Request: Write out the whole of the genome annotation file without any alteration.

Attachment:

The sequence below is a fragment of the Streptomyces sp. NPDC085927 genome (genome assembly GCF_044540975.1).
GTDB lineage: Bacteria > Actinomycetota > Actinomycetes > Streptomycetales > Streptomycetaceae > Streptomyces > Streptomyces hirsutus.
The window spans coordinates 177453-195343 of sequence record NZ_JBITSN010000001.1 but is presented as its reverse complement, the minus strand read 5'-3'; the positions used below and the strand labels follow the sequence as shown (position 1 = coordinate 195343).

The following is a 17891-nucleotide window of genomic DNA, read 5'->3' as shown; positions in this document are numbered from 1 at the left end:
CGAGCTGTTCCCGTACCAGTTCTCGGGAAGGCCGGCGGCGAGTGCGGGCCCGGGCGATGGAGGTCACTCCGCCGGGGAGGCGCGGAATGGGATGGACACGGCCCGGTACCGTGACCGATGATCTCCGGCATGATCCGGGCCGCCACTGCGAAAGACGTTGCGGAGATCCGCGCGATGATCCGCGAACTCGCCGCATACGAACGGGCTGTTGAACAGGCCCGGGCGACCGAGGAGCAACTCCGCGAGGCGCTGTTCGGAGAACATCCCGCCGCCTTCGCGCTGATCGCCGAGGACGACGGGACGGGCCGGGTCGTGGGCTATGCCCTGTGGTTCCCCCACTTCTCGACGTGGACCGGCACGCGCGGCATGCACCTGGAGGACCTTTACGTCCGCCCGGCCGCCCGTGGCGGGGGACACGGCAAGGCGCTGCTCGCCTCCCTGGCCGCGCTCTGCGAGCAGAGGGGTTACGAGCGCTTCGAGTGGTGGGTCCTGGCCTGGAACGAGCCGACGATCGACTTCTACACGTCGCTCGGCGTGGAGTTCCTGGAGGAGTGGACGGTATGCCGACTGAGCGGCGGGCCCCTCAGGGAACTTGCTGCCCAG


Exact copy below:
The sequence below is a fragment of the Streptomyces sp. NPDC085927 genome (genome assembly GCF_044540975.1).
GTDB lineage: Bacteria > Actinomycetota > Actinomycetes > Streptomycetales > Streptomycetaceae > Streptomyces > Streptomyces hirsutus.
The window spans coordinates 177453-195343 of sequence record NZ_JBITSN010000001.1 but is presented as its reverse complement, the minus strand read 5'-3'; the positions used below and the strand labels follow the sequence as shown (position 1 = coordinate 195343).

The following is a 17891-nucleotide window of genomic DNA, read 5'->3' as shown; positions in this document are numbered from 1 at the left end:
CGAGCTGTTCCCGTACCAGTTCTCGGGAAGGCCGGCGGCGAGTGCGGGCCCGGGCGATGGAGGTCACTCCGCCGGGGAGGCGCGGAATGGGATGGACACGGCCCGGTACCGTGACCGATGATCTCCGGCATGATCCGGGCCGCCACTGCGAAAGACGTTGCGGAGATCCGCGCGATGATCCGCGAACTCGCCGCATACGAACGGGCTGTTGAACAGGCCCGGGCGACCGAGGAGCAACTCCGCGAGGCGCTGTTCGGAGAACATCCCGCCGCCTTCGCGCTGATCGCCGAGGACGACGGGACGGGCCGGGTCGTGGGCTATGCCCTGTGGTTCCCCCACTTCTCGACGTGGACCGGCACGCGCGGCATGCACCTGGAGGACCTTTACGTCCGCCCGGCCGCCCGTGGCGGGGGACACGGCAAGGCGCTGCTCGCCTCCCTGGCCGCGCTCTGCGAGCAGAGGGGTTACGAGCGCTTCGAGTGGTGGGTCCTGGCCTGGAACGAGCCGACGATCGACTTCTACACGTCGCTCGGCGTGGAGTTCCTGGAGGAGTGGACGGTATGCCGACTGAGCGGCGGGCCCCTCAGGGAACTTGCTGCCCAG